How To: Trim your Bamboo Shades & Make them Private

How To:
Every Friday I show you how to make something I’ve made – from a clothes pin bag out of a curtain to super cute knit bunnies with bits of yarn.

Jason knew as soon as we moved into our new house that we needed some blinds fast for the master bedroom and main bath. We just needed a little more privacy so we would stop having to get dressed in the closet, haha.

We went to Lowes and were absolutely shocked (we are newbies to all this after all) the blinds and shades range from $4 to $400. Of course the ones yours truly picked out were on the $400 end. Well crud. We just don’t roll that way.

After browsing around the internet, I found these great shades that were almost identical to the ones at Lowes for 1/10 the price. And you can’t beat the $3 for shipping from Overstock.


When they arrived we promptly hung them up and realized they were near transparent–ah ha. I remember this now. Bamboo shades are pretty and great at filtering light, but not so great on privacy unless you spend that $400. And you want to know why? They aren’t backed with fabric.

The other issue is that the shortest they had were 72″ long and our windows are just 36″. That’s a whole lot of excess bundled up. A trim was in order and good thing for me it looks like what they used to “finish” the shades on the bottom was a touch of hot glue.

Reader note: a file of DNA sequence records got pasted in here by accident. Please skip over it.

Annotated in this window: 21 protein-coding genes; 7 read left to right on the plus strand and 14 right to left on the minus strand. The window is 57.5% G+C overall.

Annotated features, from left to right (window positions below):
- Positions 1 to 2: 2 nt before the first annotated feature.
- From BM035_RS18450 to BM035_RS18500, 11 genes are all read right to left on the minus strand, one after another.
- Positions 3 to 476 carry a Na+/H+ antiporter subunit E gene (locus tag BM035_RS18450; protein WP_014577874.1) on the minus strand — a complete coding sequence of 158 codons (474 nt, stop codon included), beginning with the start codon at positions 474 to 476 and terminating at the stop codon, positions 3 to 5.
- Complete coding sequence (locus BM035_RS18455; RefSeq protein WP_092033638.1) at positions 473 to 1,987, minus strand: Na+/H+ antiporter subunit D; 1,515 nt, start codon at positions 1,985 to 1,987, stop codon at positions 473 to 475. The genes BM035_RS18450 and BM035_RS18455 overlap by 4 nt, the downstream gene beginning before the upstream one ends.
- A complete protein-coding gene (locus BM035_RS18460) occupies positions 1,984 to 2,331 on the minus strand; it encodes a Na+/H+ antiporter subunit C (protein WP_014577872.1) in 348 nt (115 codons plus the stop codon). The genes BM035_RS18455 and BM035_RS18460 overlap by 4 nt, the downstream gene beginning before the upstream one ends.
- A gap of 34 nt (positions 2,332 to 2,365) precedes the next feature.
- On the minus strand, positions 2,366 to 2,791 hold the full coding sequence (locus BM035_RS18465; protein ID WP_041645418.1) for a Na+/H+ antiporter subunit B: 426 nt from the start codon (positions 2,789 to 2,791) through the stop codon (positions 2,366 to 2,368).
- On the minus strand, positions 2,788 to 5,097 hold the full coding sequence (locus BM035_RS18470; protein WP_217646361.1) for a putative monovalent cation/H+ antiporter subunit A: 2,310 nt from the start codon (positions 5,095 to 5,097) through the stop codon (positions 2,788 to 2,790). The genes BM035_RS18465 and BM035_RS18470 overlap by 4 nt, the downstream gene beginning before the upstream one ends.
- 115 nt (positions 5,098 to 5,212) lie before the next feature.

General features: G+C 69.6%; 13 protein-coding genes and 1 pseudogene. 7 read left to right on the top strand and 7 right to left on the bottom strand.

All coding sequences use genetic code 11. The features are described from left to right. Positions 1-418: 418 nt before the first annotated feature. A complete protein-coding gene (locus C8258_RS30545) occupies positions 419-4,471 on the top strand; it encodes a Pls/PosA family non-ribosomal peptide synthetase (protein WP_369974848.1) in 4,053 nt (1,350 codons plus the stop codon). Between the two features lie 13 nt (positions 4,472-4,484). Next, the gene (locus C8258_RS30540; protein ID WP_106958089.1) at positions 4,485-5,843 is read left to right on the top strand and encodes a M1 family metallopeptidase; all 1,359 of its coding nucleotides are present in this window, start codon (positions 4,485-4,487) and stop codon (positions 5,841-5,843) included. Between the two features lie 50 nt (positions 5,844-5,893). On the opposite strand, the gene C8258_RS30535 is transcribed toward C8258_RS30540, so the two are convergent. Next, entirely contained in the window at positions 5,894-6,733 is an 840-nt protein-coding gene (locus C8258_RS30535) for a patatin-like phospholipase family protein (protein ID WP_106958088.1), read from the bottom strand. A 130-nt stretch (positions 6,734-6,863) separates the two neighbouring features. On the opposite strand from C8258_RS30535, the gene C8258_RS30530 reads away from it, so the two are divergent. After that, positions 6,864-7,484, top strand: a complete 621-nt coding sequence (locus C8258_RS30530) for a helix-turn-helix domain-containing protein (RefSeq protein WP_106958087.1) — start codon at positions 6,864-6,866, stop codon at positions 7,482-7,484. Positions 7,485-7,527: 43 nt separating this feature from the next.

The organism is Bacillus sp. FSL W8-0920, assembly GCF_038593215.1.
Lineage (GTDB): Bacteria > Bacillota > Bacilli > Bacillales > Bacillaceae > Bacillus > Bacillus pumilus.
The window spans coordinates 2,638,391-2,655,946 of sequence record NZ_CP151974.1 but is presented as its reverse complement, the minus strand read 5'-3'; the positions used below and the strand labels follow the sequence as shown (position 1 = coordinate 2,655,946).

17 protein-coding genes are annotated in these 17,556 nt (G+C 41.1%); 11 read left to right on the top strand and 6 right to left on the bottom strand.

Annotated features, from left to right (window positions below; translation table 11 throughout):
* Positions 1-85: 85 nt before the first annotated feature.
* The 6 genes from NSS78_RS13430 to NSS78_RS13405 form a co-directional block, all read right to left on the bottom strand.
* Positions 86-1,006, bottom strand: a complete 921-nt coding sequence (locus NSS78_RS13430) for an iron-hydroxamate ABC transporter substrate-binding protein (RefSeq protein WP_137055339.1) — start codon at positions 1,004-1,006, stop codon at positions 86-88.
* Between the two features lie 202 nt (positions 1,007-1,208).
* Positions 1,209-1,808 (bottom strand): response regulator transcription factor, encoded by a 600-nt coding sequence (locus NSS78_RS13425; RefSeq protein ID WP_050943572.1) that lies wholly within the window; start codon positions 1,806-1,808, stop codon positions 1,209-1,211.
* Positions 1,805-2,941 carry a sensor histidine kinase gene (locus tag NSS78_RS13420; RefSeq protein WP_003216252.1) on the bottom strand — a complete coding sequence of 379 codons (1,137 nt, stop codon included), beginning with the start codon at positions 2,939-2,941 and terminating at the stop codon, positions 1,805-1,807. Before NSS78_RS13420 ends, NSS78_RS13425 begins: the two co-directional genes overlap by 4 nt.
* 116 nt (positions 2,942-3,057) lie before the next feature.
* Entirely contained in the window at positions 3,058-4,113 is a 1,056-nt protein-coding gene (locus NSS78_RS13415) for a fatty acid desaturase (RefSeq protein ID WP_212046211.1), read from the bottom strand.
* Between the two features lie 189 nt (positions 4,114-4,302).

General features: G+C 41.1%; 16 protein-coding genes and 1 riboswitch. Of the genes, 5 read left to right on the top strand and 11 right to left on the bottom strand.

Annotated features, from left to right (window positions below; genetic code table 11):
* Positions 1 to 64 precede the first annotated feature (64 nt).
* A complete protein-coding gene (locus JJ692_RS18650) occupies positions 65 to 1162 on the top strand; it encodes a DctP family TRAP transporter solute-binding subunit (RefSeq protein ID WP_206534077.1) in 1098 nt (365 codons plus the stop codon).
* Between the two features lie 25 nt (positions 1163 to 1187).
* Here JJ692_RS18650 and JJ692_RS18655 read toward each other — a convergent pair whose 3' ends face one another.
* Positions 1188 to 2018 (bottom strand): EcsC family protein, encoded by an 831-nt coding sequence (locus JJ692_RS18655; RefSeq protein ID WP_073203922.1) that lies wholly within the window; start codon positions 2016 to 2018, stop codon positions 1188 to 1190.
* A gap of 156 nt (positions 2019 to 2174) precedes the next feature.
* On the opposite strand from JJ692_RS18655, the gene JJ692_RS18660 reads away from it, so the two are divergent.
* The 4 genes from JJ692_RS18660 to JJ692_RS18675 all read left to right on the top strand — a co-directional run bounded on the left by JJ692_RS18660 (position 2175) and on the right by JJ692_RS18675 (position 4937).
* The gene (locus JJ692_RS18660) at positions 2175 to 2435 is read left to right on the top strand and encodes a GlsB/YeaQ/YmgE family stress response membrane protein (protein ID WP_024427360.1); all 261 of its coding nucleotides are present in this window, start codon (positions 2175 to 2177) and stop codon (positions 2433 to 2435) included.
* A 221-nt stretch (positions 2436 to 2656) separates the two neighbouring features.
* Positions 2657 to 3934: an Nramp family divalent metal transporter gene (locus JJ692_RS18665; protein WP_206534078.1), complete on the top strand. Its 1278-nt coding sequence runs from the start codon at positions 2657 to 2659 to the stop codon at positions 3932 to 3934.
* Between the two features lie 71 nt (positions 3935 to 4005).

The bathroom shades are a whole other issue, they are 1/2″ too wide! Annoying! Our window in the bathroom is 26 1/2″ inches. Our doorway is 27 3/4. What is up with this fraction fetish! Anyway, so I decided to trim them shorter, trim them thinner, and back them with some fabric so we can pee without peepers peeping in.

I have hot glue. I have fabric. Totally doable.


  • Fabric cut to the size of your shades
  • Scissors
  • Tin Snips
  • Sand paper
  • Miter box and saw – clamps help too
  • Tape – masking or packaging works great

First things first, trimming. Why make myself by back a 72″ shade when I was going to cut it down to half that length. I decided on a length os half + 1″ for a “glue allowance”–where I’ll fold it over and hot glue it.

  1. I untied the drawstrings and pulled them aside so I didn’t accidentally cut them.
  2. Then I laid down a bead of hot glue where I wanted to cut the blinds. Snip snip snip, and the strings were cut.
  3. Note: I thought I would be able to trim down the width with scissors or garden shears, but that was not the case at all. I was thinking about using some kind of saw, but I was coming up blank.

  4. My friend Sarah came over and had a really great idea on how trim them width-wise. She said, “Oh, why don’t you use that miter box and hand saw out in the garage.” Duh. Then she said, “We should roll this up and tape it before trying to cut it.”

    I should mention Sarah is an engineer and worked at NASA for a term. She is an AMAZING problem solver (thanks for coming over yesterday, I had fun). So that’s what we did.

    I should also mention that since Sarah has turned her engineering sights on home repair, she’s become a home repair goddess. I love consulting with her on all my projects – from knitting to the best way to remove paint from the window tracks. You should check out her new home repair blog Building Expectations – love the name she picked for it.